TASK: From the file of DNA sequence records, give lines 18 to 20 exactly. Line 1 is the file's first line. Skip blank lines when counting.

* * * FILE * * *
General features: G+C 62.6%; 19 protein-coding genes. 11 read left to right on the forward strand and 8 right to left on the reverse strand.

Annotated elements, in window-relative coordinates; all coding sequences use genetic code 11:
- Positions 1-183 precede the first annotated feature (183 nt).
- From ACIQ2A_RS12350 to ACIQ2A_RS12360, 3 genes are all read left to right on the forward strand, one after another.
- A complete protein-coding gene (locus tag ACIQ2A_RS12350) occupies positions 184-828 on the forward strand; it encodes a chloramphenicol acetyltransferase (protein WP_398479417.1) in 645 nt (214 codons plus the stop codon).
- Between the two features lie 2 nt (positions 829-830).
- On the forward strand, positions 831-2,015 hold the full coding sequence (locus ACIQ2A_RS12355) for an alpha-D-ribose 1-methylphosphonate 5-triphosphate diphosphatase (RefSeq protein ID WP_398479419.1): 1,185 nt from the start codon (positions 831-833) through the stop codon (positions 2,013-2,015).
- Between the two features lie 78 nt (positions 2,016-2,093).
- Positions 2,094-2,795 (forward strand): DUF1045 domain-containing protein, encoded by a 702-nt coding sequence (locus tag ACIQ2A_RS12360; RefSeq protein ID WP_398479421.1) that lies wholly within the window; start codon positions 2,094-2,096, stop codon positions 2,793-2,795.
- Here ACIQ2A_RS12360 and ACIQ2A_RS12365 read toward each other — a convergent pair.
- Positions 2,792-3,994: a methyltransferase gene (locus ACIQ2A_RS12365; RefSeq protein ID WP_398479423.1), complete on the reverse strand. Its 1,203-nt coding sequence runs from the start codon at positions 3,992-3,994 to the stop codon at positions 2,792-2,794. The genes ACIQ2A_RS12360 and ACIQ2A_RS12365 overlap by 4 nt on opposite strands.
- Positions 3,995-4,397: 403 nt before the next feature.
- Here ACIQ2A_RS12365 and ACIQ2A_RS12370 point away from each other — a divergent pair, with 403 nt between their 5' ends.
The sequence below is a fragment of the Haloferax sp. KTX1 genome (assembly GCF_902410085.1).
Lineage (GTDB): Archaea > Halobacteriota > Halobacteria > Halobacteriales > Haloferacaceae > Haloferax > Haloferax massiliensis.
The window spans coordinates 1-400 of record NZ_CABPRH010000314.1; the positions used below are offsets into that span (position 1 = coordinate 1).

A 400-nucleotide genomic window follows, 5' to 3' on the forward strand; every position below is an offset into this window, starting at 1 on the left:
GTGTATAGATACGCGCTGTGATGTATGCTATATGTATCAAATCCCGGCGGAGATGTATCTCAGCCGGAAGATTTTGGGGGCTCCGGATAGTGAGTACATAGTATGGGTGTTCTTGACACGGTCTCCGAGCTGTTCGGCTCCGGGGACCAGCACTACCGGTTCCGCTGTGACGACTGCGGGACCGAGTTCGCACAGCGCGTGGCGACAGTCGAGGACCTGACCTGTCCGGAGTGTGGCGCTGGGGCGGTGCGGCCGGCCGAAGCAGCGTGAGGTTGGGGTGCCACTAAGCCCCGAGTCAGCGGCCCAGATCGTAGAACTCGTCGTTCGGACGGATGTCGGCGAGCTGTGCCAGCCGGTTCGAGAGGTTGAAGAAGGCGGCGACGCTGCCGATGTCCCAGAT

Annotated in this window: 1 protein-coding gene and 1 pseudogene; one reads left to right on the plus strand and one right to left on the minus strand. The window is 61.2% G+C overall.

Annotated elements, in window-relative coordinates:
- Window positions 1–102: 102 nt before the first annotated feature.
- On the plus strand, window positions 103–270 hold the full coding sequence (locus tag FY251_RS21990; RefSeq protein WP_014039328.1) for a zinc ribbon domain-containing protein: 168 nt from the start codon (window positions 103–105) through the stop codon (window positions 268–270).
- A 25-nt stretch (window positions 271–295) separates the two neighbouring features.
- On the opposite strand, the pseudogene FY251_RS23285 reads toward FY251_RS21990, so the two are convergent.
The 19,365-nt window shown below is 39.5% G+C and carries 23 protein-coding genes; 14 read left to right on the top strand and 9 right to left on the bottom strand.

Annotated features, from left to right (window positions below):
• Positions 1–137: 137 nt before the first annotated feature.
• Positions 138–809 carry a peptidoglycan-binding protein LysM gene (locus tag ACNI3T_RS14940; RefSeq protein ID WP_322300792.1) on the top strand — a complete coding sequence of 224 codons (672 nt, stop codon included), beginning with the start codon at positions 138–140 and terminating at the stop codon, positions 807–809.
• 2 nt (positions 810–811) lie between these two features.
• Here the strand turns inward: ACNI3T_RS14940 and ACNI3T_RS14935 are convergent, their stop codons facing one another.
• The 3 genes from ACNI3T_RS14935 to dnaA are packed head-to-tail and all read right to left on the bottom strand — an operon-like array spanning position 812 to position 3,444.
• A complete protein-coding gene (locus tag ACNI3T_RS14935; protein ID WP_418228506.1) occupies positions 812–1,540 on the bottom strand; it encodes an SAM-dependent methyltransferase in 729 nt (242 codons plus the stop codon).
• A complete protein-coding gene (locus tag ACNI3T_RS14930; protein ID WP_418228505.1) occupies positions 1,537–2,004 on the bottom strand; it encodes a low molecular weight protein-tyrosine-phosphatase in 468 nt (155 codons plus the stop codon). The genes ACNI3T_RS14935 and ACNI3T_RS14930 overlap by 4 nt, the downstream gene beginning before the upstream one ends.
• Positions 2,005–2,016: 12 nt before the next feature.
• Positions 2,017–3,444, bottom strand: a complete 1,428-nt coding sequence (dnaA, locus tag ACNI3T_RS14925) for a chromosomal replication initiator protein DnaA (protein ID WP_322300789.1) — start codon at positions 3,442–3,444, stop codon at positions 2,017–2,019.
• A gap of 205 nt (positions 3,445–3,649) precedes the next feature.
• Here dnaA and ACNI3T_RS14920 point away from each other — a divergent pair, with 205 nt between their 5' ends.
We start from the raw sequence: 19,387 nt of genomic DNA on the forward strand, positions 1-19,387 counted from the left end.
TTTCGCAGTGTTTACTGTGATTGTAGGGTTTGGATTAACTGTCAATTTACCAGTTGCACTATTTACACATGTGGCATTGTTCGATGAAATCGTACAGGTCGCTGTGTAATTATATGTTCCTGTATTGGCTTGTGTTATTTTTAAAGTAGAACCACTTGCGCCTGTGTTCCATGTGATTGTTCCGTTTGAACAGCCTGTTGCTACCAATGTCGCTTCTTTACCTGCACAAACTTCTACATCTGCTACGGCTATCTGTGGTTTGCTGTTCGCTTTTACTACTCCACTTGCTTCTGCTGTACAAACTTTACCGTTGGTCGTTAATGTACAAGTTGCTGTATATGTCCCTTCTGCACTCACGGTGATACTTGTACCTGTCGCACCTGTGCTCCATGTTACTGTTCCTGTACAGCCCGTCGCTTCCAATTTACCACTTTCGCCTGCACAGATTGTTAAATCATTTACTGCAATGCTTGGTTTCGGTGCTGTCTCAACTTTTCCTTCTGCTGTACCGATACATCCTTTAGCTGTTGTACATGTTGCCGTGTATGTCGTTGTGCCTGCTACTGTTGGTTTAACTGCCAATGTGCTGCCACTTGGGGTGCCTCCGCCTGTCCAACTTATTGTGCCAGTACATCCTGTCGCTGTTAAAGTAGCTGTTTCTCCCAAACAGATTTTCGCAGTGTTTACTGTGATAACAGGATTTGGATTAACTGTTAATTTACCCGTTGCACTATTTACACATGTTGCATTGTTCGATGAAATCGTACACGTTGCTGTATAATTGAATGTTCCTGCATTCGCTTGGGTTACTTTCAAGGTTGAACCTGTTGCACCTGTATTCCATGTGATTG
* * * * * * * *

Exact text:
GTGTATAGATACGCGCTGTGATGTATGCTATATGTATCAAATCCCGGCGGAGATGTATCTCAGCCGGAAGATTTTGGGGGCTCCGGATAGTGAGTACATAGTATGGGTGTTCTTGACACGGTCTCCGAGCTGTTCGGCTCCGGGGACCAGCACTACCGGTTCCGCTGTGACGACTGCGGGACCGAGTTCGCACAGCGCGTGGCGACAGTCGAGGACCTGACCTGTCCGGAGTGTGGCGCTGGGGCGGTGCGGCCGGCCGAAGCAGCGTGAGGTTGGGGTGCCACTAAGCCCCGAGTCAGCGGCCCAGATCGTAGAACTCGTCGTTCGGACGGATGTCGGCGAGCTGTGCCAGCCGGTTCGAGAGGTTGAAGAAGGCGGCGACGCTGCCGATGTCCCAGAT

Annotated in this window: 1 protein-coding gene and 1 pseudogene; one reads left to right on the plus strand and one right to left on the minus strand. The window is 61.2% G+C overall.

Annotated elements, in window-relative coordinates: